MVP of Horror: Rachel True reflects on her experience as the only Black star of 'The Craft'

Ethan Alter
·Senior Writer, Yahoo Entertainment
·7 min read

Rachel True is the first to tell you that she wasn’t supposed to be in The Craft. When the script for the 1996 Goth horror favorite first made the rounds in Hollywood, there were several obstacles that stood in the way of her joining a cast that included rising stars Fairuza Balk, Neve Campbell and Robin Tunney. “I had to fight to read for it,” True tells Yahoo Entertainment now. “My agents at the time were like, ‘You’re probably too old.’” (Watch our video interview above.)

Not only that, but the role that True auditioned for — Rochelle Zimmerman, one of four teen girls at a Catholic high school who form a Manon-worshipping witch’s coven — was written for a white actress. Undaunted, she relied on “smoke and mirrors” to get into the room and ultimately won the part, setting a new precedent for teen movies in the process. “It’s a big movie in terms of my career, but it’s also a big movie for Black people out there,” she says. “It’s one of the first teen movies that wasn’t a Black teen movie or a white teen movie.”

Rachel True as Rochelle in 'The Craft' (Photo: Columbia Pictures / Courtesy Everett Collection)
Rachel True as Rochelle in The Craft. (Photo: Columbia Pictures / Courtesy Everett Collection)

The obstacles didn’t end after True landed the role. If anything, they intensified during and after production as the actress felt herself being marginalized in favor of her co-stars. True makes it clear that she didn’t experience any overt hostility from the rest of the cast; instead, it was the studio and people behind the camera who seemed intent on holding her back. “When we were shooting the movie, I had literally been told by my team to stay away from Fairuza,” she remembers. “[They said] she can get away with stuff, and you will get fired for it. I was literally told, ‘You’re Black, so don’t say, ‘F*** you, mommy,’ like the white girls.’”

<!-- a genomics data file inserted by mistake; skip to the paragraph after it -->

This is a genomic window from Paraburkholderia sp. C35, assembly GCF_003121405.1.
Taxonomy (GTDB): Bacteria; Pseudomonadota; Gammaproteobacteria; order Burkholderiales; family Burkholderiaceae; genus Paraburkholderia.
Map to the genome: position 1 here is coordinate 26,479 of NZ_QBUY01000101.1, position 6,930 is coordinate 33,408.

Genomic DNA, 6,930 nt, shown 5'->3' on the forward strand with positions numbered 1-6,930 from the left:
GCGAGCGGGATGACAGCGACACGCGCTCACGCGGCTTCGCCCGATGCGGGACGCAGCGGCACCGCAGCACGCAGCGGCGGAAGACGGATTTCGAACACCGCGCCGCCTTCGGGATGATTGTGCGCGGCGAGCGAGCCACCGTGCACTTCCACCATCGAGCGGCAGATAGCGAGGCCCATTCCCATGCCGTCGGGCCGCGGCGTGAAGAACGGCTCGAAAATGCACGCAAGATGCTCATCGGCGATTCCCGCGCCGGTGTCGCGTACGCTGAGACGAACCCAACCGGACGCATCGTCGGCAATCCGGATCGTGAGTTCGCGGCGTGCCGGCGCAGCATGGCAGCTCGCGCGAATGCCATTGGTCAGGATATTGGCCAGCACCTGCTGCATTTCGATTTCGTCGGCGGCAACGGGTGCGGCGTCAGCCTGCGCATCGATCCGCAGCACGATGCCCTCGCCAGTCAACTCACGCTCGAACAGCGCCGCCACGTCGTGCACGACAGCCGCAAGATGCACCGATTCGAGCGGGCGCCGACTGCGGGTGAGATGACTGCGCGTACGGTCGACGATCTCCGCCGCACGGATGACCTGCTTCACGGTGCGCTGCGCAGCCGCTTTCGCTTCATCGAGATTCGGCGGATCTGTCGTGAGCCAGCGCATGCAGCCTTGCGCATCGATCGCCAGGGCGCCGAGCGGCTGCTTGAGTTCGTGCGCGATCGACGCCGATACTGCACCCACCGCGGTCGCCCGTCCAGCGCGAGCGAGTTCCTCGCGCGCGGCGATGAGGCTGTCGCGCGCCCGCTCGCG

She also had to fight for equal attention during the film’s publicity tour. “They put up a poster of the four of us, mentioned the three girls and then skipped down the call sheet, I think, ‘This is how Black actors get underpaid, this is how they get forgotten, and it’s part of why I mouthed off about the publicity back in the day that I was excluded from. At the time, I don’t think my castmates understood; they were like, ‘You’re not as famous as us.’ What they didn’t get is that in the early to mid-1990s, [the studios] excluded the Black person, which meant they were never going to be as famous as you because they didn’t get the press.”

True experienced that exclusion as recently as last year, when she took to Twitter to reveal how a fan convention declined to invite her to a planned Craft reunion featuring Balk, Campbell and Tunney. (The actress credits Balk, now a close friend, with tipping her off about being left out.) “I had my guy call them up and say, ‘You could have the first reunion since 1996 with all the ladies, and they were like, ‘No thanks,’” she says. “My thing is that everything in life comes down to money, and if you don’t want the money [from a cast reunion] then as a Black person, what else am I supposed to think?”

After her tweets went viral, the convention reversed course and the full Craft coven reunited in March 2019. “I’m glad I spoke up,” True says. “Hopefully it opens the door for other people, so that when I go to the conventions it's not just me and maybe one other Black person.”